The Consecration of a Widow by Phillip Tovey

While the rite for the consecration of virgins is perhaps well known to us, not least because of its active revival in the Roman Catholic Church after the Second Vatican Council, in the mediaeval service books there is another rite which is very common, that of the consecration of a widow. Indeed, in some of the mediaeval rites some of the prayers are shared in common between the 2 consecrations. Both of the services include a blessing of garments, which would imply in the mediaeval period that people so consecrated wore distinctive dress. However, there is great diversity in the services, some being quite simple and others being quite complex.

It was not until the late mediaeval period that any vows were included in the liturgy at all, like the rite for the consecration of the virgin the consecration of a widow predates the later mediaeval focus on poverty, chastity and obedience.

There is one prayer which is used throughout all the different services and goes back to the Gelasian sacramentary, an eighth century service book, and as such is one of the oldest prayers for use in the consecration of widow. The prayer runs as following:

Comfort, O Lord, this your handmaid who is bound by the sorrows of her widowhood, as you undertook through the prophet Elijah to comfort the widow Zarepheth. Grant her the fruit of chastity, that she may not remember the fleshly pleasures of the past. May she not even know the stirrings of lust, so that she may accept the yoke of belonging only to you and that through these great trials she can more fully bring forth the seed sixtyfold, an acceptable gift of devotion. Through Jesus Christ…

The first sentence looks to the sorrowful situation of widowhood and points to the biblical reference of Elijah and the widow, with whom the prophet seems to have had a major relationship. Indeed, if you remember the story, this even includes feeding the widow in a miraculous way. The second section of the prayer concerns a reorientation from the married state to that of chastity. It anticipates a trial in this area and is honest about the dangers of looking back. The final section looks at the fruitfulness of consecrated widowhood, in particular, remembering the parable of the sower where the seed produces a good crop, 100, 60, or 30 fold. Mediaeval understanding of the passage saw the hundredfold fruit going to the consecrated virgin, or monks and nuns, the sixtyfold fruit going to consecrated widows, and the thirtyfold fruit to those who get married.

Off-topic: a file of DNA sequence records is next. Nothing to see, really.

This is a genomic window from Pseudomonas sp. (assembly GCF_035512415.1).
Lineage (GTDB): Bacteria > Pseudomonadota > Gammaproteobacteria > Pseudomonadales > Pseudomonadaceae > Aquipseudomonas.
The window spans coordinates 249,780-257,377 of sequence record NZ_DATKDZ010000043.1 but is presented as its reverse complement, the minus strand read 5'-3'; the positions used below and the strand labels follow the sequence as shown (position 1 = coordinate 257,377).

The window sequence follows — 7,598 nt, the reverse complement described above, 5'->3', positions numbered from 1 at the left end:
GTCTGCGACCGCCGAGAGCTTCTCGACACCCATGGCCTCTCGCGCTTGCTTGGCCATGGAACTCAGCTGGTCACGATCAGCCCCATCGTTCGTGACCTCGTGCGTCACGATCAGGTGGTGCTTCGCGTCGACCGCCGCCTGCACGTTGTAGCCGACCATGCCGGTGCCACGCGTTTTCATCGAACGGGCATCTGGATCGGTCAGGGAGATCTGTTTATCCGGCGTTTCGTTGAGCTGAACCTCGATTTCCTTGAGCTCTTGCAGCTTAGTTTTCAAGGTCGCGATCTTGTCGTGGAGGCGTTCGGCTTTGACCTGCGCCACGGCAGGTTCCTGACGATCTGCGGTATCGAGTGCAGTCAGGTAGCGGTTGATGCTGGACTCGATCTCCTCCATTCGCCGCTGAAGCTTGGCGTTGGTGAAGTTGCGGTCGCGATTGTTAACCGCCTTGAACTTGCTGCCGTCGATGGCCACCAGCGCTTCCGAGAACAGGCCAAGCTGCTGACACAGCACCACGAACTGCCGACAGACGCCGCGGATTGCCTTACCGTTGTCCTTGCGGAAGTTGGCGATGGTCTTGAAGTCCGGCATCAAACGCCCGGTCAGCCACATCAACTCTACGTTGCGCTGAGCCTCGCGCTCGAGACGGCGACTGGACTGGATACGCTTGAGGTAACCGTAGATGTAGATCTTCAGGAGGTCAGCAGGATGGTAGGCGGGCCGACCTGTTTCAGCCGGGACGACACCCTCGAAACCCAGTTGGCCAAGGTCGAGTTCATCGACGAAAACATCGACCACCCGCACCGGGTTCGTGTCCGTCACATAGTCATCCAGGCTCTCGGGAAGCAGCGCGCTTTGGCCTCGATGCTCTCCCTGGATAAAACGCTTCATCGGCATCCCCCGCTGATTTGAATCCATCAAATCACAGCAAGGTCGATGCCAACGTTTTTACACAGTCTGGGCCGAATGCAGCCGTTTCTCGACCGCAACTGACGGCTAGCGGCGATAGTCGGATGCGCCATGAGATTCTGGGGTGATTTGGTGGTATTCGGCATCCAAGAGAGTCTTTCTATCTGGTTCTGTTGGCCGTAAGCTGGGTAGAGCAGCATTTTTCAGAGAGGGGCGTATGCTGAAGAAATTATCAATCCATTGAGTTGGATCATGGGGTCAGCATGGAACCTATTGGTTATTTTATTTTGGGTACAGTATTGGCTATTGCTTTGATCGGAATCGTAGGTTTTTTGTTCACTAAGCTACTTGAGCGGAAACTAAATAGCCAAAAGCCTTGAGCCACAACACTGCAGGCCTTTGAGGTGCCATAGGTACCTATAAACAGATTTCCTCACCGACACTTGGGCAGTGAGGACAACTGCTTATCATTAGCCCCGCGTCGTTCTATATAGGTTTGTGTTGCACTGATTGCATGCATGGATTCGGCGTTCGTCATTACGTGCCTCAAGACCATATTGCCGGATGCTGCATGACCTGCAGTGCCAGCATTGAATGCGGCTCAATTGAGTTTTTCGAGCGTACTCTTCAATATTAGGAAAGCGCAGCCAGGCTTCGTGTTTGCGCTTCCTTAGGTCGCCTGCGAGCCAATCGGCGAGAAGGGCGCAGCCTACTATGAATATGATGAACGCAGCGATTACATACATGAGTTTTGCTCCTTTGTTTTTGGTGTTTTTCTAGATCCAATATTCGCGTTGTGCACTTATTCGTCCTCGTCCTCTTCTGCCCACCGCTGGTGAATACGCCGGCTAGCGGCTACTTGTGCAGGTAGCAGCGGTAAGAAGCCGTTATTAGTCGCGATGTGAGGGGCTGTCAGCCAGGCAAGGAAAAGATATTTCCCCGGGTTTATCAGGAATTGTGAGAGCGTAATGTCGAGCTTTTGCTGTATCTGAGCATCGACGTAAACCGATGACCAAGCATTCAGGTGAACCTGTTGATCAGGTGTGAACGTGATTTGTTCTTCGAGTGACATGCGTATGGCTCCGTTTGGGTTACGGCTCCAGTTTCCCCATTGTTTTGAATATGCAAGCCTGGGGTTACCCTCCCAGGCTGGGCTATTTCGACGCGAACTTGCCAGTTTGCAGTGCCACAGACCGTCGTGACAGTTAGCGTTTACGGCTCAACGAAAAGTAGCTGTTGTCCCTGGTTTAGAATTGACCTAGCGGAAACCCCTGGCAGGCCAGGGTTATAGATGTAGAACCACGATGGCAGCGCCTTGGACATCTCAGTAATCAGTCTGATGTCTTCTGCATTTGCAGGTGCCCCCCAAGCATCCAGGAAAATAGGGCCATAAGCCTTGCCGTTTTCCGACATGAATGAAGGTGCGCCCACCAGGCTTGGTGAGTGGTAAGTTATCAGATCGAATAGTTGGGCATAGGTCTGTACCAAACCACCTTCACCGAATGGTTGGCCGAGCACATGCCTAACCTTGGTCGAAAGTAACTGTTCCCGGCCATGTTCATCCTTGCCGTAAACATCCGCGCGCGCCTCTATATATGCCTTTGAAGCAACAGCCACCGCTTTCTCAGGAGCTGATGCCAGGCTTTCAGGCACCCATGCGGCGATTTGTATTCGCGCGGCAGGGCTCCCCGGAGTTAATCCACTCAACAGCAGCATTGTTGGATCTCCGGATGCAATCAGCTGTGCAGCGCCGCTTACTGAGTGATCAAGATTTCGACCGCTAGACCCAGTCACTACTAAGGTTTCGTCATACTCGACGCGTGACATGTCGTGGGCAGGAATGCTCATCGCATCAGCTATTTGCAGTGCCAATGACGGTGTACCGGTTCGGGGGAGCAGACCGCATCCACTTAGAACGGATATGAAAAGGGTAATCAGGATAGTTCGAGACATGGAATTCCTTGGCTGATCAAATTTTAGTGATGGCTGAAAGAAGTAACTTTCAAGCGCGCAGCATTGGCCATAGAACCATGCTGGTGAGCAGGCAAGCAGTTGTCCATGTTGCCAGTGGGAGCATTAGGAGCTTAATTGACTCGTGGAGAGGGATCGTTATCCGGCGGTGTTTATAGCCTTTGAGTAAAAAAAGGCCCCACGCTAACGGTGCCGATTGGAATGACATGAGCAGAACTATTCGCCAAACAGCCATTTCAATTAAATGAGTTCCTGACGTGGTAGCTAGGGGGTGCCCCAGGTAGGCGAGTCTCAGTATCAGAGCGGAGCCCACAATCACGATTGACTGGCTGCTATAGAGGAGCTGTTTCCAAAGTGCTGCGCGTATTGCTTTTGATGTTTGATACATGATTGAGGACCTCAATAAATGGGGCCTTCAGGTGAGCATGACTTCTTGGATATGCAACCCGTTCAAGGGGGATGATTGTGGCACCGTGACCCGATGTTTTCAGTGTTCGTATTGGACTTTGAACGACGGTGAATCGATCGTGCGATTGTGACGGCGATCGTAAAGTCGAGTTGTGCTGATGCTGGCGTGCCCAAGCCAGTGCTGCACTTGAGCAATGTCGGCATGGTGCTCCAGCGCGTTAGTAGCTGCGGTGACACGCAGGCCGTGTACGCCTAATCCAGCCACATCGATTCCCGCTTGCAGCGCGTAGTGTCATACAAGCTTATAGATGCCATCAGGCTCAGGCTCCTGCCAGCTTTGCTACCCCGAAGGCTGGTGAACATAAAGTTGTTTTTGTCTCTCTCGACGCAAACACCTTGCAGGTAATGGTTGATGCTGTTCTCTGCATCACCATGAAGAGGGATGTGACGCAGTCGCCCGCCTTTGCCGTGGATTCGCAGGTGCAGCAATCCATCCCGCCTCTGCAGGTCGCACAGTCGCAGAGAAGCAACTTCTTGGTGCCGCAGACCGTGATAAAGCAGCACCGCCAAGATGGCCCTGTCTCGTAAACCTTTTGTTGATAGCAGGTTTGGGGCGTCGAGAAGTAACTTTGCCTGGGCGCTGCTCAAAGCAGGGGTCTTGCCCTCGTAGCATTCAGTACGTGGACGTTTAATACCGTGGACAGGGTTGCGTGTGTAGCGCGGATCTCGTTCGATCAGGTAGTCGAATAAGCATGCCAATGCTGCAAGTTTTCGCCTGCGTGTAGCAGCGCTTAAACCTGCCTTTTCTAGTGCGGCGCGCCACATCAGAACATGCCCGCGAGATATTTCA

While not necessarily wishing to approve of this particular interpretation, the prayer might be seen as both referring back to the parable and being a general petition for fruitfulness in the consecrated life.

While the prayer is used for the consecration of a widow in all mediaeval rites, I think if we meditate on it, it will be of value to us all in SCL.